Judge Rejects Google’s Motion To Toss Out Street View Lawsuit
Google is currently considering its options after a federal judge gave the go-ahead for a group of consolidated lawsuits to proceed against the company over a potential violation of the Federal Wiretap Act. Wednesday’s decision by US District Judge James Ware, first reported by Wired, actually dismissed two of the three claims against Google, but […]
Google is currently considering its options after a federal judge gave the go-ahead for a group of consolidated lawsuits to proceed against the company over a potential violation of the Federal Wiretap Act.
Wednesday’s decision by US District Judge James Ware, first reported by Wired, actually dismissed two of the three claims against Google, but left open the group’s ability to sue Google for potentially violating the Wiretap Act:
… the Court finds that Plaintiffs plead facts sufficient to state a claim for violation of the Wiretap Act. In particular, Plaintiffs plead that Defendant intentionally created, approved of, and installed specially-designed software and technology into its Google Street View vehicles and used this technology to intercept Plaintiffs’ data packets, arguably electronic communications, from Plaintiffs’ personal Wi-Fi networks. Further, Plaintiffs plead that the data packets were transmitted over Wi-Fi networks that were configured such that the packets were not readable by the general public without the use of sophisticated packet sniffer technology. Although Plaintiffs fail to plead that the wireless networks fall into at least one of the five enumerated exceptions to Section 2510(16)’s definition of “readily accessible to the general public” for radio communications, the Court finds that the wireless networks were not readily accessible to the general public….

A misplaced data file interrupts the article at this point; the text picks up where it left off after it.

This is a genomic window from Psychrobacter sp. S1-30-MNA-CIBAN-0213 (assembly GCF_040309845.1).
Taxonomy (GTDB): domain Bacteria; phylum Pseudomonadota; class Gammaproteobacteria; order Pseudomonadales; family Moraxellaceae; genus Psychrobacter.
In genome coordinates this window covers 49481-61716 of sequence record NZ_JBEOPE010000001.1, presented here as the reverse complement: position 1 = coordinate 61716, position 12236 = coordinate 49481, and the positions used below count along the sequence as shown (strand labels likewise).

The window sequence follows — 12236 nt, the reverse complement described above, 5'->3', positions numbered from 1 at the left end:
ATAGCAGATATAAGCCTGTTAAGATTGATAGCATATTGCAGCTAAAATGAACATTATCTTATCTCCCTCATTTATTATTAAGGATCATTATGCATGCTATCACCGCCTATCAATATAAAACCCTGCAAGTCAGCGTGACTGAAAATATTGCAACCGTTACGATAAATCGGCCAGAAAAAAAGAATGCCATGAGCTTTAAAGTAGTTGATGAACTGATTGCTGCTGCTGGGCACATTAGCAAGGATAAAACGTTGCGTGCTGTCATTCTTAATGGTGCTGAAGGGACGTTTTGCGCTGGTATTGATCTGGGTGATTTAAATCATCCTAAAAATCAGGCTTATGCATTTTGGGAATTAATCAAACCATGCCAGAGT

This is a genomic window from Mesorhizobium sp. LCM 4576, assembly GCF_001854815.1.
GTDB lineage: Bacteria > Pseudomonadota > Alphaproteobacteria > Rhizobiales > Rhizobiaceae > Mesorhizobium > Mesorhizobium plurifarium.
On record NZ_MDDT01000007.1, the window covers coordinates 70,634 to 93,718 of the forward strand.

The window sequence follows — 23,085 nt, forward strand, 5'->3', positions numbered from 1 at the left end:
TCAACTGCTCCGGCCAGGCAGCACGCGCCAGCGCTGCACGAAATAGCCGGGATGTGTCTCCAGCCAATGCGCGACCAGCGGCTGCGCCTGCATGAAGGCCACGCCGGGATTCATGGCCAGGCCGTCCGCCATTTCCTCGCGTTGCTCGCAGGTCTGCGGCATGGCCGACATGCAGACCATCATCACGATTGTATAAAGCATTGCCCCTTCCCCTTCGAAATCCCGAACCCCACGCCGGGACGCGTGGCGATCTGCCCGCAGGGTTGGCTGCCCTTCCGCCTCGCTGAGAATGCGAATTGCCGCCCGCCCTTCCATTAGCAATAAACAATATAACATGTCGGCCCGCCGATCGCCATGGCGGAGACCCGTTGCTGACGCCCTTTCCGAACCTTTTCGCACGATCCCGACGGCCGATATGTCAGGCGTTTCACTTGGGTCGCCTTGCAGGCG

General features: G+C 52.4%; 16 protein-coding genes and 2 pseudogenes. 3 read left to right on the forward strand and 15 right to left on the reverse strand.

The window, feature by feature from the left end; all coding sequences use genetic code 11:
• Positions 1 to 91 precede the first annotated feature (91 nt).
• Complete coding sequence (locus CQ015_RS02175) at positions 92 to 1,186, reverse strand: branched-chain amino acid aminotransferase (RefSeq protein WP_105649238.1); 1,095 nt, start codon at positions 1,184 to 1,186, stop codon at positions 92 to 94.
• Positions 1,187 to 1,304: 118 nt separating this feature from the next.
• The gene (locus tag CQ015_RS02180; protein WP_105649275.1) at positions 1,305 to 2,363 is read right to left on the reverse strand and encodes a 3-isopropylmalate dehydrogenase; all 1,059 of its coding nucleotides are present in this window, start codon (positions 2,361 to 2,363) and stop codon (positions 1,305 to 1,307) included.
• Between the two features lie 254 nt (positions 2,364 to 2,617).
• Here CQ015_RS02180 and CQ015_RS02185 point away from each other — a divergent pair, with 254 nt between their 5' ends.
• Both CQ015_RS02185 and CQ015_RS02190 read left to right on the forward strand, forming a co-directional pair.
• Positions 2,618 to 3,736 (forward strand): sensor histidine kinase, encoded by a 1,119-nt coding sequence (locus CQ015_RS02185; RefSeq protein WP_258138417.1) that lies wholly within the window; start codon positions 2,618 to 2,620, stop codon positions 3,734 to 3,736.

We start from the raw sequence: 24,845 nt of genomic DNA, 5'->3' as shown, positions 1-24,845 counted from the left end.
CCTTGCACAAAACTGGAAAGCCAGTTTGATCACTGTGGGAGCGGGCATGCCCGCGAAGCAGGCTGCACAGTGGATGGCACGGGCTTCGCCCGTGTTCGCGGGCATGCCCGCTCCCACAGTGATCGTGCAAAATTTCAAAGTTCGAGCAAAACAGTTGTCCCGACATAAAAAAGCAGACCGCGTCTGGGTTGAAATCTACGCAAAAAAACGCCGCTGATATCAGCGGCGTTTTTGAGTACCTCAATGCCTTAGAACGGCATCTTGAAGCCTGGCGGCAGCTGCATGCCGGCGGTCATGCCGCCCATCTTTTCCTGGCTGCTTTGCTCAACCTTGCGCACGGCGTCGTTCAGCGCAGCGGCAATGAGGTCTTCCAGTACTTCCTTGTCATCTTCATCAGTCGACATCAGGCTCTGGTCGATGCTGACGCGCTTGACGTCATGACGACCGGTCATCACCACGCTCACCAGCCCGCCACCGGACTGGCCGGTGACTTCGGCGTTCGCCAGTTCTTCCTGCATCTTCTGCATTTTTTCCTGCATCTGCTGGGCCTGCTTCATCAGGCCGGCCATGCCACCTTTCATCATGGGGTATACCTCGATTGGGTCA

Google had argued that the case should be thrown out, in part, on a technicality that the wireless signals that it intercepted were a “radio communication” and were “readily accessible” because they were unencrypted, thus making the company’s actions exempt from the Wiretap Act. The judge disagreed, saying Google’s claim that it didn’t violate the act is “misplaced.”
The court did grant Google’s motion to dismiss claims that its action violated various state wiretap laws, saying that the federal Wiretap Act takes precedence, and also dismissed claims that Google violated California’s Business and Professional Code.
Asked about Wednesday’s ruling, a Google spokesperson gave us this statement:
We believe these claims are without merit and that the Court should have dismissed the Wiretap claim just as it dismissed the plaintiffs’ other claims. We’re still evaluating our options at this preliminary stage.
The lawsuit stems from Google’s collection of personal data over unsecured Wi-Fi networks via its Street View cars beginning in May 2007. As the cars drove around taking photographs, software installed on the cars also picked up personal information from unencrypted Wi-Fi networks. Later investigations found that Google had collected e-mail addresses and e-mails with usernames, passwords, home addresses, phone numbers and more. (See our Google Maps Privacy: The Street View & Wifi Scorecard for more background on this.)
Google has repeatedly apologized for the data collection and said it was accidental. The company also announced several changes to its internal privacy practices in late 2010.